Women and children took up arms with the Sandinistas to overthrow Somoza.
We heard, too, that the people burned
the house of a doctor, a relative of ours
who was with the Somoza national guard.
Another relative, an engineer, we are told
is on the Sandinista list. A female relative, a Marxist, jailed by Somoza, was recently freed by the Sandinistas. It is the
same with just, about every Nicaraguan
Nicaragua is the largest country in
Central America and yet the most sparsely populated (fewer than 2.5 million people). In a small country everyone's related.
Almost every family in Nicaragua lost a
relative in this war. Everyone was involved.
Not only the men but the women and
children took up arms against Somoza —
13-year-olds were fighting and dying. A
month before Somoza was deposed, he
started drafting women.
I keep thinking of Somoza as another
product of the U. S. military, just like the
rest of the military products designed to
keep communism away from the American people. Never mind that those products hurt, maim, kill people in other
countries such as Vietnam, Nicaragua,
Iran (the shah was another military product). Our government supported the shah
and Somoza almost to the end, as it continues supporting the production of more
weapons and other military products governing other Latin American countries.
One of the things that turned the
American tide against Somoza was the
slaying of an American TV news reporter.
Now that was really going too far—thousands of Nicaraguans were killed; but, how
can they kill one American? It was as if
his life was really the only important life
taken during the conflict. U. S. Vice Con
sul John Bargeron said, "This is a war of
murder . . . Nicaraguans are killed like
that every day." The government of Mexico broke diplomatic relations with Somoza last May charging him with "genocide
against the people of Nicaragua."
It seems strange that Somoza, the ultimate dictator, can own so much property
in the U.S., the ultimate democracy. I
wonder if the American people associate
Somoza's investments in the United States
with the plunder of the Nicaraguans. After the Managua earthquake, it was reported in the U. S. that Somoza appropriated
relief food for the national guard and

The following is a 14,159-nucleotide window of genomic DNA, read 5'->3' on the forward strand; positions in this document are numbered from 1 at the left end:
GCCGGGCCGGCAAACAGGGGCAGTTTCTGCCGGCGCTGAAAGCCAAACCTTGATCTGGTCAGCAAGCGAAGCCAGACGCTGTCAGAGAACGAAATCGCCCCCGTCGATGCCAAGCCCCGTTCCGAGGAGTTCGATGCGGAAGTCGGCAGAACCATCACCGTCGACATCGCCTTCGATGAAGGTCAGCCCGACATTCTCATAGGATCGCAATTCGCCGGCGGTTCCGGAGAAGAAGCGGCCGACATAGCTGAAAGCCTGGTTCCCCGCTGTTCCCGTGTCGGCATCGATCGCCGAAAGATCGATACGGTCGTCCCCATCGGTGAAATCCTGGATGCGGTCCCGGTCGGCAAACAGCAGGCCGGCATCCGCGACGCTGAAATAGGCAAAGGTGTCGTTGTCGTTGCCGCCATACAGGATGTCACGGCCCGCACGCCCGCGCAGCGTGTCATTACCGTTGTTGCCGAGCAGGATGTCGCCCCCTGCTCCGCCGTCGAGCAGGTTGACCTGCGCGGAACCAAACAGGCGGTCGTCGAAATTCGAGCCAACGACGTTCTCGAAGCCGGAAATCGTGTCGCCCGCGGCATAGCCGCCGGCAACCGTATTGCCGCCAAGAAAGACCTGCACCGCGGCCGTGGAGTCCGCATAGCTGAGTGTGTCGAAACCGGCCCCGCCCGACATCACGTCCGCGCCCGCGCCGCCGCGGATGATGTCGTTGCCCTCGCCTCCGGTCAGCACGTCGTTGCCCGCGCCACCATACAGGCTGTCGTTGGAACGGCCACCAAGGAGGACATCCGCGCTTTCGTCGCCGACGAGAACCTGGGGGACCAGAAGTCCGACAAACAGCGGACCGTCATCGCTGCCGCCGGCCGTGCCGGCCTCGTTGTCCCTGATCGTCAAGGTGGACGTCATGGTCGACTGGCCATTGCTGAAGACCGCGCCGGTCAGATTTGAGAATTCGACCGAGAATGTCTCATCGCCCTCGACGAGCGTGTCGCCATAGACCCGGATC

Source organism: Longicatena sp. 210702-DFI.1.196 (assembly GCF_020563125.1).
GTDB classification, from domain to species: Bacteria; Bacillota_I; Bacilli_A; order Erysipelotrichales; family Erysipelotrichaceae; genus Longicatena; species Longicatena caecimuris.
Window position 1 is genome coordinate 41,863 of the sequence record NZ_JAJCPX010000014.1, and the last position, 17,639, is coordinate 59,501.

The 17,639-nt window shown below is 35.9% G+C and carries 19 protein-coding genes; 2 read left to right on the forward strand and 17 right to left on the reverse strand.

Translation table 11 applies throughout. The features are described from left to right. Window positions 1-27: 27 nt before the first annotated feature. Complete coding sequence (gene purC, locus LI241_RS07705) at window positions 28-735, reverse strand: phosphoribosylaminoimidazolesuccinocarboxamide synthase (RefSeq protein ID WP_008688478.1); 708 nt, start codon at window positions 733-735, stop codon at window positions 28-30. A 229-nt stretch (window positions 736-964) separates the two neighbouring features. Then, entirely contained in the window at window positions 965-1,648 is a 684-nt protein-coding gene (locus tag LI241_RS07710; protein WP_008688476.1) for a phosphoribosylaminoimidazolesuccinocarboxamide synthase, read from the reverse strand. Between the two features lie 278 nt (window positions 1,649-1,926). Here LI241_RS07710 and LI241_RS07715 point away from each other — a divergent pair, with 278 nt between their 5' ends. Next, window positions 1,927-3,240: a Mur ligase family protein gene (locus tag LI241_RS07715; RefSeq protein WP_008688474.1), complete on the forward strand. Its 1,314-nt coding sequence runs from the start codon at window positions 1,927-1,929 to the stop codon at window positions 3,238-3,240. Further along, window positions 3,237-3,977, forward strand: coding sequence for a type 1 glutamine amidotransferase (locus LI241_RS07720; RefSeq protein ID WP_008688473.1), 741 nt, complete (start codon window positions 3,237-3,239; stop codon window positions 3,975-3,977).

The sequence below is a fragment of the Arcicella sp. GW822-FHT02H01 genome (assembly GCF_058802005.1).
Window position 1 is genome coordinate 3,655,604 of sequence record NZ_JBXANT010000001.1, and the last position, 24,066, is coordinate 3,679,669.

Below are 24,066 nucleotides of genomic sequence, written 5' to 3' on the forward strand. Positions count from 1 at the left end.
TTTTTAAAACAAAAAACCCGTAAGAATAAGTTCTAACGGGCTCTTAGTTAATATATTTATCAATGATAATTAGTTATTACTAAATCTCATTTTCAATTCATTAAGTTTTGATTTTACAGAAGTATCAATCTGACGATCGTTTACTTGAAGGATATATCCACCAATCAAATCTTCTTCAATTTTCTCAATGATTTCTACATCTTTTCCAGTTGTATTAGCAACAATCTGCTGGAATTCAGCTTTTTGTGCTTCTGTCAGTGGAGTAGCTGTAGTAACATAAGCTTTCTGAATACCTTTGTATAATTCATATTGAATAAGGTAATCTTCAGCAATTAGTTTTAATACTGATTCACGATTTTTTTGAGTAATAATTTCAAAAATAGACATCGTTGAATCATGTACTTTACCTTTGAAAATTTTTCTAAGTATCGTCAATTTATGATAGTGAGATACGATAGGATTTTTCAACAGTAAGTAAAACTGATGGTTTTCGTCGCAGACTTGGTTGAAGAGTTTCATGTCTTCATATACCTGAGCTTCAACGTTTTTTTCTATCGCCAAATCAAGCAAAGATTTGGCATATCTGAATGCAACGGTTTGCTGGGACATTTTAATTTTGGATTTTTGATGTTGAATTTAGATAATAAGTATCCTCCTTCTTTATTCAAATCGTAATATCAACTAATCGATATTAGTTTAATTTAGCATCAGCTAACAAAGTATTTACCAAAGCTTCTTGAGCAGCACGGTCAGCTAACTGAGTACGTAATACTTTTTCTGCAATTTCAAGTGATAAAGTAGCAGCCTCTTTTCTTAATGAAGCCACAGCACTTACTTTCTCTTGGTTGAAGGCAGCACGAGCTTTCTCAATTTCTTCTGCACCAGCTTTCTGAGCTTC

loans for his private enterprises. Was this
the monev he used to purchase his U. S.
loans for his private enterprises. Was this
the money he used to purchase his U. S.
properties? Isn't the acceptance of stolen
goods as punishable by law as the act of
stealing itself? But then maybe all this going around the law is necessary "to keep
communism away." I wonder if a Marxist
regime would be much worse for the
Nicaraguans than Somoza's "benevolent
And what is going to happen to Nicaragua now? One of my sisters and I discussed that this morning. It occurred to
me while we were talking that two years
ago, even in May of this year, I doubted
that the Sandinistas could depose Somoza. He kept saying he would not leave
until 1981, and with strong U.S. backing
and Israel continuing the sale of arms, I
could only think that he would indeed
stay forever. (Strange alliance indeed between "oppressed" Israel and the despot
But the Sandinistas deposed Somoza.
And now how to reconstruct Nicaragua-
the economy is in a shambles and thousands of refugees are without food and
shelter while Somoza lives in luxury. I
was told that at some community shelters
children were given one tortilla a day to
keep them alive. Stores have been ransacked. Businesses are closed.
The junta says all properties belonging
to Somoza, his family and his allies will
be assigned to state control as part of the
"national patrimony." The government
will thus own his farm, factories, and
even La Nica, the national airline!
At the moment, it seems to me that reconstruction is impossible. But that's
what I thought in May about Somoza
leaving Nicaragua. I know that the immense courage and sense of purpose of
the Nicaraguan people will make reconstruction happen.
The U.S. ambassador to Nicaragua,
Lawrence Pezzullo, said in Washington
last week that the United States played
a large part in ousting Somoza. "Our role
was to get Somoza out," he said, "and
we did it...there was great foresight on
the part of the U.S. government in
seeing the problem and bringing about
a solution through political change."
In spite of what Pezzullo says, the
solution will be brought about by Nicaraguans for Nicaraguans, as the war was
fought by Nicaraguans for Nicaraguans.
Other nations will be helping in the best
interests of Nicaraguans. I hope the
United States will be one of them.
Cilia Teresa is a Houston businesswoman.
She is a former national NOW board member and currently serves on the Board of
Directors of the Ms. Foundation.
JULY/ AUGUST 1979